My husband made a nice little oven. You’ll see when you go to the farm. We must have made these tapes at my mother’s apartment. (The nice little oven is still there although in disrepair. No one has used it for years.) I did my bread all the time at that home. Everyone in the family made bread. Do the bread at that oven. Due tre settimane, two or three times a week. We had the cow. I made the cheese, the braided cheese. I made the braid [mozzarella made into a braid], I made little cheese. I did everything all the time, bread, (?) for the kids. We made (?) It was a lot I did (? Tomatoes, peppers. Vegetable I did. I did all the things. That’s a what it is. A lot that I did. Tutto cose. My husband he clean the ground, he fix, now you plant what you want and I plant what I want. I fa the rows, threw the seeds. And that’s the life of the farm. A m’ fatt’ sempre. This is the way we always did it. No cu sell ‘em. Not to sell.A little we keep for the winter and a little for eat every day.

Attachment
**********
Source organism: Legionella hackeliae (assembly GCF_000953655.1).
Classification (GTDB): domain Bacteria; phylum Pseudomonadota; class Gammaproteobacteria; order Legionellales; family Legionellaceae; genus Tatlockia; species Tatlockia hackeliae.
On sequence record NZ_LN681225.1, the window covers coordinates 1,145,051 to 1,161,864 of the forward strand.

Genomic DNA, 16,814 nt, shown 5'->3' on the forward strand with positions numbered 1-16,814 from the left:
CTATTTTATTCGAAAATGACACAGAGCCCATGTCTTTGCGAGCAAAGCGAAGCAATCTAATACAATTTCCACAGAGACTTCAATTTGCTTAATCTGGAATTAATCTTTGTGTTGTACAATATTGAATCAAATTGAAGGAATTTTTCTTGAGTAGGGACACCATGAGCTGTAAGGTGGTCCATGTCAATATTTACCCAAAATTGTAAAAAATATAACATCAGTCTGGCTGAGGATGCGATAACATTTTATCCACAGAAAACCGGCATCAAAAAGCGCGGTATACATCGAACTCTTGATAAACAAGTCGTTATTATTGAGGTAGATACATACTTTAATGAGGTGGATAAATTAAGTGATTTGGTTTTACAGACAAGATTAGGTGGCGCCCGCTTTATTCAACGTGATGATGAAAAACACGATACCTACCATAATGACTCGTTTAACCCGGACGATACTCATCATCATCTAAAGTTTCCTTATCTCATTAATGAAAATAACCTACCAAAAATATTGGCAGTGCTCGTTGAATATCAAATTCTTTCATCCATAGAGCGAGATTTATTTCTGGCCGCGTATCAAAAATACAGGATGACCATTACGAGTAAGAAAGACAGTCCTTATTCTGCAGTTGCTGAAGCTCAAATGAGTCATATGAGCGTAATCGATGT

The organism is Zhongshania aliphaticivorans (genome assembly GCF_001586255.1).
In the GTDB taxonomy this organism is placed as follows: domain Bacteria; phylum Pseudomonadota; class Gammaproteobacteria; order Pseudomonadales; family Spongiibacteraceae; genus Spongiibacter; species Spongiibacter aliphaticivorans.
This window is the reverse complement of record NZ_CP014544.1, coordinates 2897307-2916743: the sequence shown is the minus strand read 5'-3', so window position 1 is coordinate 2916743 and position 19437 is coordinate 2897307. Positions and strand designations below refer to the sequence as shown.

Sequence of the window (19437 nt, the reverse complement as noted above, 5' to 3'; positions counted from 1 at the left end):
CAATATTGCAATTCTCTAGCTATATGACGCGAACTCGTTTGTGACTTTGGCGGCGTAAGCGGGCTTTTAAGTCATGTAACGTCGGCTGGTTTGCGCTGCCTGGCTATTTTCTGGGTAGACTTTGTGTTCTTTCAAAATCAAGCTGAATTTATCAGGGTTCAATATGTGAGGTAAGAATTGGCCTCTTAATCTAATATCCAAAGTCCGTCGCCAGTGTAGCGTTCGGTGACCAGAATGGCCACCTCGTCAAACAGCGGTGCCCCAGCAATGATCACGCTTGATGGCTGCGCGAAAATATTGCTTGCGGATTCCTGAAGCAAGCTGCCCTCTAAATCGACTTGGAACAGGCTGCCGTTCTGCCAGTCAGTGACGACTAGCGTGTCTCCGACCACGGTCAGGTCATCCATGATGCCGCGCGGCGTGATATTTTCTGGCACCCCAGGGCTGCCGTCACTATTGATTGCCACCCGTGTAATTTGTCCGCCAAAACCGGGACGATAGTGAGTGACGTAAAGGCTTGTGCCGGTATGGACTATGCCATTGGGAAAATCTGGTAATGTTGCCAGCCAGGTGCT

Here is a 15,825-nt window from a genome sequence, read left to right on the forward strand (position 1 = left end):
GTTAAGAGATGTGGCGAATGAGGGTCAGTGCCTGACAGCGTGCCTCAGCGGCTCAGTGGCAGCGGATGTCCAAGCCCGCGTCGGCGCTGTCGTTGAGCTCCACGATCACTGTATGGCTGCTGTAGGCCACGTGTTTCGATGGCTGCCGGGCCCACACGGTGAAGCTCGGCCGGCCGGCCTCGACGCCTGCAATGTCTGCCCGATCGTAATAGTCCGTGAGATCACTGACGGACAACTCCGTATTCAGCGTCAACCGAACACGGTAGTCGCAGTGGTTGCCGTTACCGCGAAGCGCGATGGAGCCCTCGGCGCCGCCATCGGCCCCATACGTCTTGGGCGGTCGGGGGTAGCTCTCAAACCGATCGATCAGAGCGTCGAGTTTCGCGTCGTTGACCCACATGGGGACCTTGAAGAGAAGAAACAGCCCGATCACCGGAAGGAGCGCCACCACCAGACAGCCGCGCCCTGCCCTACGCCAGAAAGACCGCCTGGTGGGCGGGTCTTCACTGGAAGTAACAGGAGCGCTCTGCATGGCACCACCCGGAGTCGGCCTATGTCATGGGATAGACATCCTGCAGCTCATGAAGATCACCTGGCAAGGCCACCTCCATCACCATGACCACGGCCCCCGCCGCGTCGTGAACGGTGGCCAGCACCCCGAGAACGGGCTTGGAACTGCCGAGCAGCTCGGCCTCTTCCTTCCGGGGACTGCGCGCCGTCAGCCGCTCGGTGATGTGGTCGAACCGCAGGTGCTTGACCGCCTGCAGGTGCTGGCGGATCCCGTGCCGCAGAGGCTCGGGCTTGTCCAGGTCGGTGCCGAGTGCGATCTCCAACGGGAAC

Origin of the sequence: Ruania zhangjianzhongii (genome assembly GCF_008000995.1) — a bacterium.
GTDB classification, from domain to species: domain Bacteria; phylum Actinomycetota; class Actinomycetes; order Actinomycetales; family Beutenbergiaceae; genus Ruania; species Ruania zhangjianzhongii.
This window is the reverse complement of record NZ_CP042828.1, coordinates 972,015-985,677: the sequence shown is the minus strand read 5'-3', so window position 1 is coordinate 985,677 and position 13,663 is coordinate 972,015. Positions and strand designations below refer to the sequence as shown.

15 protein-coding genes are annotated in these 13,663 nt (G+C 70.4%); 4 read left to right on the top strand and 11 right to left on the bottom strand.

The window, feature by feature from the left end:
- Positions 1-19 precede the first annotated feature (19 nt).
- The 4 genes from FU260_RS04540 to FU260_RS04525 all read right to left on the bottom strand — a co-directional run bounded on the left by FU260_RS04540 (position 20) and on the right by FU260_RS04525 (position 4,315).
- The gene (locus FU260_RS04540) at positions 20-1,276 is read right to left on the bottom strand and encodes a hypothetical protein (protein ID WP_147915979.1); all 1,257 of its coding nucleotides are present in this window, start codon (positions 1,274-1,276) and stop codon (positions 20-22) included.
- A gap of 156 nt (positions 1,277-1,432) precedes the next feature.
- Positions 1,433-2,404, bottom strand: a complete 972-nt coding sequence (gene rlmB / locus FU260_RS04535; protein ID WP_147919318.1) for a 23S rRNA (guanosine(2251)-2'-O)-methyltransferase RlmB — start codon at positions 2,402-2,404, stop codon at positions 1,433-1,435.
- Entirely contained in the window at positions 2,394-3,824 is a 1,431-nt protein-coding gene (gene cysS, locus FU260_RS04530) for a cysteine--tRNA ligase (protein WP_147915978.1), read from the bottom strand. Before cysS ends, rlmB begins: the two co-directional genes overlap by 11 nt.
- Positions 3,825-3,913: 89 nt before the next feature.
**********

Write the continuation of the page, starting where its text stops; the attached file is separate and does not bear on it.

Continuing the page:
Mi’ marito m’ammazzai nu maiale. Ma big one. He raise ‘em one. 400 pounds big one e facevo nice prosciutto, e facevo capicolla, e facevo la salsicc’, e facev’ la soppressat’. Tutte le cose da (that) maiale. Facev’ la provvista per tutto l’anno, everything. ‘Cause una a big one. Everything (?) Tutte squaglia Lanzogna. Faceva tutte cose di maiale.

 

My husband killed a pig for me. A big one. He raise one. 400 pounds big one and I made nice prosciutto, I made capicolla, I made sausages, and I made soppressata. All the things made from pork. I made provisions for the whole year, everything. It was a big one. Everything (?) Lanzogna. All things made from the pig (?)

 

In my family the belief was that if you had a dream and told it before you ate something in the morning it would happen. But it was common for everyone to share their dreams in the morning. Our parents did, our grandparents did. You woke up and we all recalled our dreams together. However if one of us started to say, I had a bad dream last night, another person in the family, usually my mother in our household would break a piece of bread off very quickly and say, “Don’t say it, until you eat something, and hand you the corner of the bread. Eat first.” If you ate the bread then you were allowed to tell your dream. If it was a good dream then you were allowed to say it without eating anything.